Nonetheless, let’s zero in on the one‐​fifth of the budget that is non‐​entitlement and non‐​defense. Bolten claims that the administration has been fiscally responsible in this area of spending. Actually, he carves even more spending out the equation, only looking at non‐​defense spending that is “unrelated to homeland security.” It is on this small fraction of overall spending that Bolten says the administration has not overspent. But even here, the administration figures are suspect. Indeed, some areas like education spending have seen huge increases.

Politically, it must be frustrating for the Republicans who have worked hard in the past to cut government to see today’s Republican president become one of the biggest spenders in decades. When the GOP gained control of Congress in 1994, they promised to eliminate the deficit and reduce wasteful spending. In their Contract with America in 1994, Republicans committed to “restoring fiscal responsibility to an out‐​of‐​control Congress, requiring them to live under the same budget constraints as families and businesses.” For several years, they did modestly curtail spending growth, and they balanced the budget in 1998 for the first time since the 1960s.

The Republican emphasis on spending restraint at the time also seemed to move President Clinton to the political center. In his 1995 State of the Union message, Clinton proclaimed: “Let’s change the government — let’s make it smaller, less costly and smarter — leaner, not meaner.” In his message for the 1996 budget, Clinton argued: “Except in emergencies, we cannot spend an additional dime on any program unless we cut it from another part of the budget.”

In the 1990s, many Republicans tried to revive the emphasis on spending reform that had been an early focus of President Reagan. For example, Reagan fought to eliminate the departments of Education and Energy. In May 1995, the House approved a budget plan calling for the elimination of the departments of Education, Commerce, and Energy. At the time, the House determined that each of these departments was wasteful, ineffective, and unconstitutional. Indeed, the GOP presidential platform in 1996 stated: “The federal government has no constitutional authority to be involved in school curricula … this is why we will abolish the Department of Education.”

It’s true that many of the budget cuts of Reagan and of the GOP in the mid‐​1990s did not last very long. But at least they were pushing in the right direction. By contrast, President Bush has sought large spending increases for the Department of Education, for example. Education outlays increased from $36 billion to $61 billion in just the last three years.

A sharp contrast is evident when comparing Reagan and Bush on spending. While both boosted defense outlays during their first three years in office, Reagan offset that increase with a 13 percent cut in real discretionary nondefense spending. By contrast, Bush has increased nondefense spending by more than 20 percent in real terms.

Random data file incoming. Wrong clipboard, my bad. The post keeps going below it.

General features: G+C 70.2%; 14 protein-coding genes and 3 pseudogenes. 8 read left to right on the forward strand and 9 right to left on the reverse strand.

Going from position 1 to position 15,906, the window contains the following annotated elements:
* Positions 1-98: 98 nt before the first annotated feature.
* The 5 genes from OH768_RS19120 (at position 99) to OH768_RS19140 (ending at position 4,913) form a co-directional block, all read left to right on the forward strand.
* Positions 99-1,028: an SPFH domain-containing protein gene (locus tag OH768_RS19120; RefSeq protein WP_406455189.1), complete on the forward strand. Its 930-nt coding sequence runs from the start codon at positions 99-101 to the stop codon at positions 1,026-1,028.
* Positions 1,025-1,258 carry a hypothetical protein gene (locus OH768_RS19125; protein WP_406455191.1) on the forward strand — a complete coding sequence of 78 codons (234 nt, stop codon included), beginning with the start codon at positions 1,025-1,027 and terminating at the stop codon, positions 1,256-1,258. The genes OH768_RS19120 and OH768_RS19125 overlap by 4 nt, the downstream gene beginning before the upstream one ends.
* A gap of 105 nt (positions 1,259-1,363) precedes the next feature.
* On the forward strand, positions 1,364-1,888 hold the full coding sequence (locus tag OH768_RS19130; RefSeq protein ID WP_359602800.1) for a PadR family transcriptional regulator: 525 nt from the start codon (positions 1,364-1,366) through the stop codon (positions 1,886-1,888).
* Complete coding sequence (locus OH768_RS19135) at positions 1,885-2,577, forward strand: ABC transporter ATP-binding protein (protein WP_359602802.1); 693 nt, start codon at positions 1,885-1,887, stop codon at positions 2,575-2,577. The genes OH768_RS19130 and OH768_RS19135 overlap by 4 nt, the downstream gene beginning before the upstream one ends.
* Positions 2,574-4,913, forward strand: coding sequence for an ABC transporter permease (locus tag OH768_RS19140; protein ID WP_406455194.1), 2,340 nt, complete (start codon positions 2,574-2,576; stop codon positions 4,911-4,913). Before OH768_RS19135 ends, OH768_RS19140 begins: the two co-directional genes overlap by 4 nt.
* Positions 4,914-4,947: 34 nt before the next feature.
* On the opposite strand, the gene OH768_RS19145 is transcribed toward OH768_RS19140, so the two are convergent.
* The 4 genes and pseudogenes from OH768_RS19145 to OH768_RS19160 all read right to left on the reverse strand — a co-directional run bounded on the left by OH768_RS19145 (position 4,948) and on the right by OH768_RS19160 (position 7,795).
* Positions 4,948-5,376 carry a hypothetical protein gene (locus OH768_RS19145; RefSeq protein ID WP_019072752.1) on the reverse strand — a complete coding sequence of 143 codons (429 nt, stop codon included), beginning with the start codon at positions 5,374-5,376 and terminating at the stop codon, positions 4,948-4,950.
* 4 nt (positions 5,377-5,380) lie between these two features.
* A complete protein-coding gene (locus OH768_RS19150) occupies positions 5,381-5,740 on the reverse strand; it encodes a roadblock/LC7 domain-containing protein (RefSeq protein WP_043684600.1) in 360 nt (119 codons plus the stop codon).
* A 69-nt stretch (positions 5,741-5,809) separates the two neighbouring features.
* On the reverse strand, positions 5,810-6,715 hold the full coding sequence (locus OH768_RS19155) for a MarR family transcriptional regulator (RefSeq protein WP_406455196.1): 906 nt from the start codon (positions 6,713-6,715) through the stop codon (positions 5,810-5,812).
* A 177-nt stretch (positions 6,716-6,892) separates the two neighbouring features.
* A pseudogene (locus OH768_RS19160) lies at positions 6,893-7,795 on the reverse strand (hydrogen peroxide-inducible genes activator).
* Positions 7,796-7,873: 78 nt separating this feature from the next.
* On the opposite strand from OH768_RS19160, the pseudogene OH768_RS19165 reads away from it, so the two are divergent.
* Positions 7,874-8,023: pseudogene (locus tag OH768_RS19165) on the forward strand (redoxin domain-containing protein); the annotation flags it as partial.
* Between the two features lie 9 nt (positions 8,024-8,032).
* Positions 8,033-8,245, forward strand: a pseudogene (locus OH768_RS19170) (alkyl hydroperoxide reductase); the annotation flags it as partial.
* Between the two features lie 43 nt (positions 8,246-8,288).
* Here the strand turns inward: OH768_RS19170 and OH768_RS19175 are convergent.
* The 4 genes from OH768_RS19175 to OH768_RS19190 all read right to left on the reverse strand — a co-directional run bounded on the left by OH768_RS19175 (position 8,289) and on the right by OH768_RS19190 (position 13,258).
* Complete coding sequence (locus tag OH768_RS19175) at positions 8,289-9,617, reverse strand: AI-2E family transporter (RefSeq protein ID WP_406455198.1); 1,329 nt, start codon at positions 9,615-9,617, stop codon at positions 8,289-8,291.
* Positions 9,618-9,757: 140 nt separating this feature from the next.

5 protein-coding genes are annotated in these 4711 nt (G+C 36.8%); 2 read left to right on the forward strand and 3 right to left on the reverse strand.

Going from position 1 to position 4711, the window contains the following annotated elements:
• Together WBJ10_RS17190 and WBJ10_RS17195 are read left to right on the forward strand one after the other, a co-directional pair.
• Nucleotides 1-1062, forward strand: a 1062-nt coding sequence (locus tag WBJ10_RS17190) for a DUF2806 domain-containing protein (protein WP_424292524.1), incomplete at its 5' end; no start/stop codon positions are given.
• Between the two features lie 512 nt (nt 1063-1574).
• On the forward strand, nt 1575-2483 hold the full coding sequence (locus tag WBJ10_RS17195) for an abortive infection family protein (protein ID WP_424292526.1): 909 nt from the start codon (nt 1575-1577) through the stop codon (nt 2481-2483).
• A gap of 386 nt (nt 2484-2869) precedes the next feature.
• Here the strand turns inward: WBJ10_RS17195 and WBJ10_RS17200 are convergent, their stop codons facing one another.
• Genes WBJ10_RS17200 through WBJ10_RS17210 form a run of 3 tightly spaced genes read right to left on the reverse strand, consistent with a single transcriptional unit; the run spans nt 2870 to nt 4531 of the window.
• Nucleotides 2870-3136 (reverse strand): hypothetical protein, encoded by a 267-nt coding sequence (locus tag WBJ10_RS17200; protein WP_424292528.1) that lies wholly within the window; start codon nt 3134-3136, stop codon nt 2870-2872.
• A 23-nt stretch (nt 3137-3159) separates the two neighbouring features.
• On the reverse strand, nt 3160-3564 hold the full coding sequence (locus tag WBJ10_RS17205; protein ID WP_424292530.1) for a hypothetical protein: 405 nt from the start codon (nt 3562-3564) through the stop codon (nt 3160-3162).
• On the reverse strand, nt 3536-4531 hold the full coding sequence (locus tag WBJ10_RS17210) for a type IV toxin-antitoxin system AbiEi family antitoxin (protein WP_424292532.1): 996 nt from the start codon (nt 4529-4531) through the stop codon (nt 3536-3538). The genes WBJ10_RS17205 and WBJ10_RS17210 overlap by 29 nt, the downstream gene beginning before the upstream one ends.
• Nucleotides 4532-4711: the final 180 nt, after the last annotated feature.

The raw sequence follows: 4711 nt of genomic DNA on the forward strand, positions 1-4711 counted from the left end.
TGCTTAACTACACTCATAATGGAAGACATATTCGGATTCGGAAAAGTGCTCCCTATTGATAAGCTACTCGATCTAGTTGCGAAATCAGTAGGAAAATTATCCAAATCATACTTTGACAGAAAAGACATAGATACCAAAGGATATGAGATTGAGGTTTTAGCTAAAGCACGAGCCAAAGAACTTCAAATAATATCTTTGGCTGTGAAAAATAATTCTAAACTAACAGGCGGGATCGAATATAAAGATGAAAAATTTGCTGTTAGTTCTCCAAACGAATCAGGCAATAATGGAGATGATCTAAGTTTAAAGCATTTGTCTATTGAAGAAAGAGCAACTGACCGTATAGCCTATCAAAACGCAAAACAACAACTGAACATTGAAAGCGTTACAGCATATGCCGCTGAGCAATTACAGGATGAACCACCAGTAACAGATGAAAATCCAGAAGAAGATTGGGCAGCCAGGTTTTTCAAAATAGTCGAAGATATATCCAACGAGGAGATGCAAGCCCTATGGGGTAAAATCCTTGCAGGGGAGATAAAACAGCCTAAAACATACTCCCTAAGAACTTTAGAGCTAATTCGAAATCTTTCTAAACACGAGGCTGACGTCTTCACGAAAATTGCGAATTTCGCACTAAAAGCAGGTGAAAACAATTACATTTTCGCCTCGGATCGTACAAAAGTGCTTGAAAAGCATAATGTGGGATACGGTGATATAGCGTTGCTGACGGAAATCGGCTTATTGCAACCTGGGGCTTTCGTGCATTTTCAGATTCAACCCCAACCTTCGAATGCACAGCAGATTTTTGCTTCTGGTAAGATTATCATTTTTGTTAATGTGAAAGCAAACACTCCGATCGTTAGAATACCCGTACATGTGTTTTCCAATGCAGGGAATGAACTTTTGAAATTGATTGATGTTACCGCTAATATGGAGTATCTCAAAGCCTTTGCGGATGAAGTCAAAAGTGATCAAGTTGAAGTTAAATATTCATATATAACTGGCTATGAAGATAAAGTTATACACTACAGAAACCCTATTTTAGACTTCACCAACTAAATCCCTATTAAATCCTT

Reagan was not able to follow through on many of his cuts because of solid opposition by the Democratic House. In the 1990s, President Clinton was an obstacle to many cuts, despite his conservative rhetoric. But today, Republicans have the White House and a majority in Congress and should be moving ahead with these long‐​sought reforms.

Instead, they have moved in an anti‐​reform direction in many cases. For example, they have turned their back on past Republican efforts to reform agriculture subsidies. The farm bill signed into law by President Bush in 2002 represented a reversal of the Republican 1996 Freedom to Farm Act. The 1996 Act had sought to finally wean farmers off federal price supports and subsidies. But the new farm bill embraced price supports and boosted farm subsidies.

The culture of spending seems to have prevailed over the current Republican Party. In his initial budget plan in 2001, President Bush noted: “For too long, politics in Washington has been divided between those who wanted Big Government without regard to cost and those who wanted Small Government without regard to need.” Three years later it is clear that Bush has embraced Big Government without regard to cost.

Looking ahead, Republicans need to rediscover the reforming spirit that they brought to Washington after the landmark 1994 congressional elections. For their part, fiscally conservative Democrats should challenge the big spending Republicans, and work to cut unneeded defense and non‐​defense programs. To begin getting the budget under control, an immediate freeze should be imposed on discretionary spending. That should be followed by eliminations of low‐​priority domestic programs, cutting waste in the defense budget, and implementing reforms to the elderly entitlements to diffuse the fiscal time bomb that is waiting to explode on the coming generation of young taxpayers.

About the Authors
Chris Edwards
Director of Tax Policy Studies and editor of